I’m pleased that the launch of our new report, the Real Face of Construction 2020, went well. There is a real sense that making the case for the value of the construction industry in the UK and outlining the opportunities in each region could lead to better, more integrated planning and policymaking, both to support the industry and drive individual projects in different parts of the UK to support our society and our economy.
However, there were concerns raised over the use of data on earnings taken from Office for National Statistics Annual Survey of Hours and Earnings. (Figure 4: Comparing full-time male annual earnings for construction employees with full-time male annual earnings in other sectors or all within regions).
The footnote states:
The reasoning for using this data was to reduce the distortion that would be created by gender pay gaps and the prevalence of part time workers.
The intention was not to ignore the importance of women and part-time workers in our industry. The aim was to provide an indicator that would not be challenged statistically on the grounds of ignoring the effect on earnings of variations in gender mix and variations in part-time working. Construction is more heavily male dominated than any other major industry and the gender mix in construction varies significantly between regions. The industry also has a lower proportion of part-time jobs than most other industry sectors. Not adjusting for these would have left the data used open to claims of bias.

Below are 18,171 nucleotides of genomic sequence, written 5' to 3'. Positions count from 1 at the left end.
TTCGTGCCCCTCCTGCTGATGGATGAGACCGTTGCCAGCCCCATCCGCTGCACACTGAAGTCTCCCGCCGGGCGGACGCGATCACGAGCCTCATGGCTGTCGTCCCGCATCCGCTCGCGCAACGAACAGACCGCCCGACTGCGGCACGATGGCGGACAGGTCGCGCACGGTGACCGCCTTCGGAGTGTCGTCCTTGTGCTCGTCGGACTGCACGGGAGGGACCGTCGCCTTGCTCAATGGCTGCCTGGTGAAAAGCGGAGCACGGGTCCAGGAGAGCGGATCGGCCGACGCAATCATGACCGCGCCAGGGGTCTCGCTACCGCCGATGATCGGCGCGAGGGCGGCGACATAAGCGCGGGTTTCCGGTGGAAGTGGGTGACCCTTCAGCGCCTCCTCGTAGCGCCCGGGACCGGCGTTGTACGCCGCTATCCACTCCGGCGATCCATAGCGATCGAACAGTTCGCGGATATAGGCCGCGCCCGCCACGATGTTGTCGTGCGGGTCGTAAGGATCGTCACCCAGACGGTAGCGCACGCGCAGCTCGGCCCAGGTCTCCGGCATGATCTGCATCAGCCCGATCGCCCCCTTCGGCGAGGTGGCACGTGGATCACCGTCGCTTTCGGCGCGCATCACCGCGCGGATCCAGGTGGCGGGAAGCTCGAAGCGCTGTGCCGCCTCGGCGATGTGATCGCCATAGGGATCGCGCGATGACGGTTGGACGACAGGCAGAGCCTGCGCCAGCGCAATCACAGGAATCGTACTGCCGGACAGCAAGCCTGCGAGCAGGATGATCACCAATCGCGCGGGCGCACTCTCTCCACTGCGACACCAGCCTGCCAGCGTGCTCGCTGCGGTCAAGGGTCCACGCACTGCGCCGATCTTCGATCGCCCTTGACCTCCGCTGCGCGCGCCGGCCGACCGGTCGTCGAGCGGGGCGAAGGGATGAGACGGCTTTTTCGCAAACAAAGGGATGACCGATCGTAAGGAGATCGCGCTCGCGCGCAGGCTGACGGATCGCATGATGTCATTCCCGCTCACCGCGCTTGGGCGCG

This is not to diminish the issues the industry faces around gender. They are huge. I have spoken with the author about garnering a fuller picture to include women, part-time workers and any other sections of society. I will also ask the team to follow up with a more detailed blog piece to cover the reasoning in more detail and hopefully shine a light on some of the gaps in our data collection methods.